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The Child Tax Credit Is Rolling Out: How It Will Be Spent, What’s Next

Retailers and restaurants may be in for another consumer spending windfall as 39 million American families will find their bank accounts flush with a couple of hundred more dollars as the new and improved 2021 version of the child tax credit (CTC) officially begins rolling out Thursday (July 15).

Some say that the funding is well timed, as federal and some state unemployment booster funds run dry.

The “underappreciated stimulus,” as it is being called, revises the Clinton-era tax credit, increasing the credit to $3,600 per child under 6 and $3,000 for those with children between 6 and 17, up from $2,000 and extended to low-income households that did not earn enough to pay income taxes. The most impactful change is in the payout, which is paid out in half via monthly installments directly to consumers accounts when possible, via mailed check when not, with the rest to be paid out when citizens file their 2021 taxes next spring.

And while the expectation is the new infusion of funds will impact those whose financial situations are dire, the retail and commerce expectations for the program are much higher.

Where Will All Those Funds Go?

Given that the entirety of America’s children will be returning to school this fall, a boom back-to-school shopping season is already widely forecast.

The National Retail Foundation forecasts that consumers are on track “to spend a record amount to prepare students for school,” also noting that apparel and school supplies will be big sellers in 2021. In fact, given how early the season started this year, parents are looking positively excited to be spending money to actually send their kids back to classrooms. As of early June, one-quarter of back-to-school and college shoppers had already started picking up items for their fall classes. This is up from 21 percent last year and 17 percent in 2019 before the pandemic.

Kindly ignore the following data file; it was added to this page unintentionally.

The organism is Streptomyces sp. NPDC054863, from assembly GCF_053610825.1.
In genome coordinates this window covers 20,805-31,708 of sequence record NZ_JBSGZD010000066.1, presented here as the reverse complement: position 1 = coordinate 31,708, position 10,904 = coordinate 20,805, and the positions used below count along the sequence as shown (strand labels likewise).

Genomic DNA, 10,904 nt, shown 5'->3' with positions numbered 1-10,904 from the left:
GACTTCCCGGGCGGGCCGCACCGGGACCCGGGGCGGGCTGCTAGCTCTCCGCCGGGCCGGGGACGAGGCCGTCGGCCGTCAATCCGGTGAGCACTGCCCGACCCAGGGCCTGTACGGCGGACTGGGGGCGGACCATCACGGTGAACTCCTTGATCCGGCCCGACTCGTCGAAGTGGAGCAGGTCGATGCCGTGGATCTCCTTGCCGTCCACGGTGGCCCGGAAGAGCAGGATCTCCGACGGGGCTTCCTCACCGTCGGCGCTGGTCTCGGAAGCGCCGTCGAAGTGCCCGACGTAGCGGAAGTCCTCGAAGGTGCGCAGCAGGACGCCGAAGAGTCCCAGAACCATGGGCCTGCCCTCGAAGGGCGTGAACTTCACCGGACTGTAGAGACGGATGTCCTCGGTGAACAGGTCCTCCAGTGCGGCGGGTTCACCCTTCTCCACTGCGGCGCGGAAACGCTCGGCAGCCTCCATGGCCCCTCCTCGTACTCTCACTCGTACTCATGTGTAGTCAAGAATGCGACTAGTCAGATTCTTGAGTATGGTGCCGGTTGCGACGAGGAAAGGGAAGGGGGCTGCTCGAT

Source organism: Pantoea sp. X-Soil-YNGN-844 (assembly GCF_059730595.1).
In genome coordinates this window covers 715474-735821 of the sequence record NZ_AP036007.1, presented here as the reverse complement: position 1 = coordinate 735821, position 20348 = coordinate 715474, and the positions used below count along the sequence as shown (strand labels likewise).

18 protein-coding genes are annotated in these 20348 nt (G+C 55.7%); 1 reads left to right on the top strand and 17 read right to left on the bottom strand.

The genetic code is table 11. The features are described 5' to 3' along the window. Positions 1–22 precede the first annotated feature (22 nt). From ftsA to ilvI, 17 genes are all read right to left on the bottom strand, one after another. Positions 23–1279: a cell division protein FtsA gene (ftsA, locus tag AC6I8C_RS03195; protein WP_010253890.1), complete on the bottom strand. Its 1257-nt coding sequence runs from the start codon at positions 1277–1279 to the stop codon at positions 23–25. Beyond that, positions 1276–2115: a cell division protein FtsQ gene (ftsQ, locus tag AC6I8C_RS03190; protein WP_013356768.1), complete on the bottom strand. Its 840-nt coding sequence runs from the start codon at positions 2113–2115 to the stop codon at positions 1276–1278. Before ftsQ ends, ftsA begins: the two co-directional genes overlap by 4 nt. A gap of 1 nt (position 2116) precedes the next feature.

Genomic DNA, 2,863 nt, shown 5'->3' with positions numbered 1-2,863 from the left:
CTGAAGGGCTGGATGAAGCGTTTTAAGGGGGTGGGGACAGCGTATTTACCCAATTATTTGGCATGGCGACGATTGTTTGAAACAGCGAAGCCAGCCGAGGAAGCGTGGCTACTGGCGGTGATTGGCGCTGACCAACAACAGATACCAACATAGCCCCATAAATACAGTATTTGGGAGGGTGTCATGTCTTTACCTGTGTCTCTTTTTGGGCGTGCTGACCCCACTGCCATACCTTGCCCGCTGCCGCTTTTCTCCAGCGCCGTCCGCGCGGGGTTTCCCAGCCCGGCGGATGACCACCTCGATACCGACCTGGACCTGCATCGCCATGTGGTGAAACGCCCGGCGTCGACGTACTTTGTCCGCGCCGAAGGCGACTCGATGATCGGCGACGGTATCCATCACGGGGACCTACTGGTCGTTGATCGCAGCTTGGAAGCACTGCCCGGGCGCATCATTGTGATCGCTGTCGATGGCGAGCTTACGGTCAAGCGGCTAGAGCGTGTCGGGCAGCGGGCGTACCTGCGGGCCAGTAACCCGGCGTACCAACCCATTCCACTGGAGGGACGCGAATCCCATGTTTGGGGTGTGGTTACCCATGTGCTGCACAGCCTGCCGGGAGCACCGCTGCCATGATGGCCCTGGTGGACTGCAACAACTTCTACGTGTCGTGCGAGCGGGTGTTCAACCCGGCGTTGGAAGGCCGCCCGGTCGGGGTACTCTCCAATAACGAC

That back-to-school boom, plussed up by the child tax credit payments, according to research by Cowen, will directly advantage retailers like Walmart and Target.

“[W]e expect Walmart will benefit from the child tax credits across other departments including apparel and hardlines. Walmart is one of the top back-to-school destinations in the U.S., and we expect child tax credits will only fuel its business in the coming months,” Cowen analysts wrote in their report.

“Target’s grocery business outperformed during the pandemic as the retailer’s category portfolio positioned it to be a one-stop shop as customers consolidated trips.”

Cowen also reports that Amazon will benefit from its large array of merchandise, Prime membership program and growing consumer loyalty.

Moreover, the give the back-to-school shopping season is already shaping up to be hotter than expected, analysts are also forecasting boosts for retailers and brands that cater to the back-to-school crowd like Kohl’s, Foot Locker, Dick’s Sporting Goods and Nike; retailers that cater to low-income consumers with lower pricing structures like Burlington, Ross and T.J. Maxx also are in line to see a big boost as the child tax credit rolls out.

But not all those funds are likely to go to buying school supplies. Cowen forecasts a major bounce across the restaurant segment as a whole, begging an interesting question: Will consumers be dining in actual restaurants, or will they be ordering their food in? Consumers are assuredly excited to eat in restaurant dining rooms — but the July edition of the Order To Eat Tracker® indicates that rush back might not quite be the stampede expected, as 92 percent of vaccinated consumers said they plan to stick with mobile and online order-ahead, curbside pickup and delivery capabilities that gained traction during the pandemic

And some of these funds will go to somewhat less noble ends. Analysts estimated that the tobacco industry could pick up about $1.2 billion and alcoholic beverages could pick up roughly $2.7 billion of the estimated $150 billion impact of the child tax credit.

Vice, it seems, always finds a way to take its cut.

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